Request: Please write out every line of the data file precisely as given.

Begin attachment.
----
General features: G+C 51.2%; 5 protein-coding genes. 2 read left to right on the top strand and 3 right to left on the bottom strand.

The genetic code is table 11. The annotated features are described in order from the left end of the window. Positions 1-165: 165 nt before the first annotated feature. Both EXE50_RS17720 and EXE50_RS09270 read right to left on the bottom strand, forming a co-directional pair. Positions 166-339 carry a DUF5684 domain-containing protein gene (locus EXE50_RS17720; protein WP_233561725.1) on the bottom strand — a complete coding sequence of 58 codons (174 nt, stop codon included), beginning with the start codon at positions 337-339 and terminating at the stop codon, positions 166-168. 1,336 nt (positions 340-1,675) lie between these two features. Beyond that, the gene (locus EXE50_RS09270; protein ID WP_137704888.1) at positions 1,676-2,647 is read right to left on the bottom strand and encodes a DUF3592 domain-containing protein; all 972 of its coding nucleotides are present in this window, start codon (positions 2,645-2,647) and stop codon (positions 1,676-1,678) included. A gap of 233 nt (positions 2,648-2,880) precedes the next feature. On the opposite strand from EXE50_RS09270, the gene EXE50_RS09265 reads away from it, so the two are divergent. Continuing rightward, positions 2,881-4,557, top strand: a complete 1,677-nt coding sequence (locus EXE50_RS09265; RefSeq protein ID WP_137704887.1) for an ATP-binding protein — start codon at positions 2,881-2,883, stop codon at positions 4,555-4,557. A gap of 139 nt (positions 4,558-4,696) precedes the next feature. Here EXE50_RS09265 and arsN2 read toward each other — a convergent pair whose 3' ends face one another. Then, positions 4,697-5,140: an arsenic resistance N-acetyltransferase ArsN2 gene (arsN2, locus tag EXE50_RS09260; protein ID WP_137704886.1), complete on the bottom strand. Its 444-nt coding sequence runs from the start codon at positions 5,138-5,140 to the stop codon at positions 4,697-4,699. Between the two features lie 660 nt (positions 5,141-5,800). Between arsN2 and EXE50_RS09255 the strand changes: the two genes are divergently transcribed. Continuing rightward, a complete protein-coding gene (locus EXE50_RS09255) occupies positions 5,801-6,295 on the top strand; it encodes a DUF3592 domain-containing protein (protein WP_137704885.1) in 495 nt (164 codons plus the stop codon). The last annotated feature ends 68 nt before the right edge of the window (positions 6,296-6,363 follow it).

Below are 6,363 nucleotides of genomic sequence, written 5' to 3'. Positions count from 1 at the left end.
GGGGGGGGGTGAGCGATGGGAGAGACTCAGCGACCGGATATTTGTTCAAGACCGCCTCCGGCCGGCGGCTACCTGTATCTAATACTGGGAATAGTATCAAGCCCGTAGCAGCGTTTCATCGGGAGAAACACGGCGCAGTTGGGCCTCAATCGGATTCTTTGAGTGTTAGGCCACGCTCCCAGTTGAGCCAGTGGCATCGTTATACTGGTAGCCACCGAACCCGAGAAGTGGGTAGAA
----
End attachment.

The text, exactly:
General features: G+C 51.2%; 5 protein-coding genes. 2 read left to right on the top strand and 3 right to left on the bottom strand.

The genetic code is table 11. The annotated features are described in order from the left end of the window. Positions 1-165: 165 nt before the first annotated feature. Both EXE50_RS17720 and EXE50_RS09270 read right to left on the bottom strand, forming a co-directional pair. Positions 166-339 carry a DUF5684 domain-containing protein gene (locus EXE50_RS17720; protein WP_233561725.1) on the bottom strand — a complete coding sequence of 58 codons (174 nt, stop codon included), beginning with the start codon at positions 337-339 and terminating at the stop codon, positions 166-168. 1,336 nt (positions 340-1,675) lie between these two features. Beyond that, the gene (locus EXE50_RS09270; protein ID WP_137704888.1) at positions 1,676-2,647 is read right to left on the bottom strand and encodes a DUF3592 domain-containing protein; all 972 of its coding nucleotides are present in this window, start codon (positions 2,645-2,647) and stop codon (positions 1,676-1,678) included. A gap of 233 nt (positions 2,648-2,880) precedes the next feature. On the opposite strand from EXE50_RS09270, the gene EXE50_RS09265 reads away from it, so the two are divergent. Continuing rightward, positions 2,881-4,557, top strand: a complete 1,677-nt coding sequence (locus EXE50_RS09265; RefSeq protein ID WP_137704887.1) for an ATP-binding protein — start codon at positions 2,881-2,883, stop codon at positions 4,555-4,557. A gap of 139 nt (positions 4,558-4,696) precedes the next feature. Here EXE50_RS09265 and arsN2 read toward each other — a convergent pair whose 3' ends face one another. Then, positions 4,697-5,140: an arsenic resistance N-acetyltransferase ArsN2 gene (arsN2, locus tag EXE50_RS09260; protein ID WP_137704886.1), complete on the bottom strand. Its 444-nt coding sequence runs from the start codon at positions 5,138-5,140 to the stop codon at positions 4,697-4,699. Between the two features lie 660 nt (positions 5,141-5,800). Between arsN2 and EXE50_RS09255 the strand changes: the two genes are divergently transcribed. Continuing rightward, a complete protein-coding gene (locus EXE50_RS09255) occupies positions 5,801-6,295 on the top strand; it encodes a DUF3592 domain-containing protein (protein WP_137704885.1) in 495 nt (164 codons plus the stop codon). The last annotated feature ends 68 nt before the right edge of the window (positions 6,296-6,363 follow it).

Below are 6,363 nucleotides of genomic sequence, written 5' to 3'. Positions count from 1 at the left end.
GGGGGGGGGTGAGCGATGGGAGAGACTCAGCGACCGGATATTTGTTCAAGACCGCCTCCGGCCGGCGGCTACCTGTATCTAATACTGGGAATAGTATCAAGCCCGTAGCAGCGTTTCATCGGGAGAAACACGGCGCAGTTGGGCCTCAATCGGATTCTTTGAGTGTTAGGCCACGCTCCCAGTTGAGCCAGTGGCATCGTTATACTGGTAGCCACCGAACCCGAGAAGTGGGTAGAA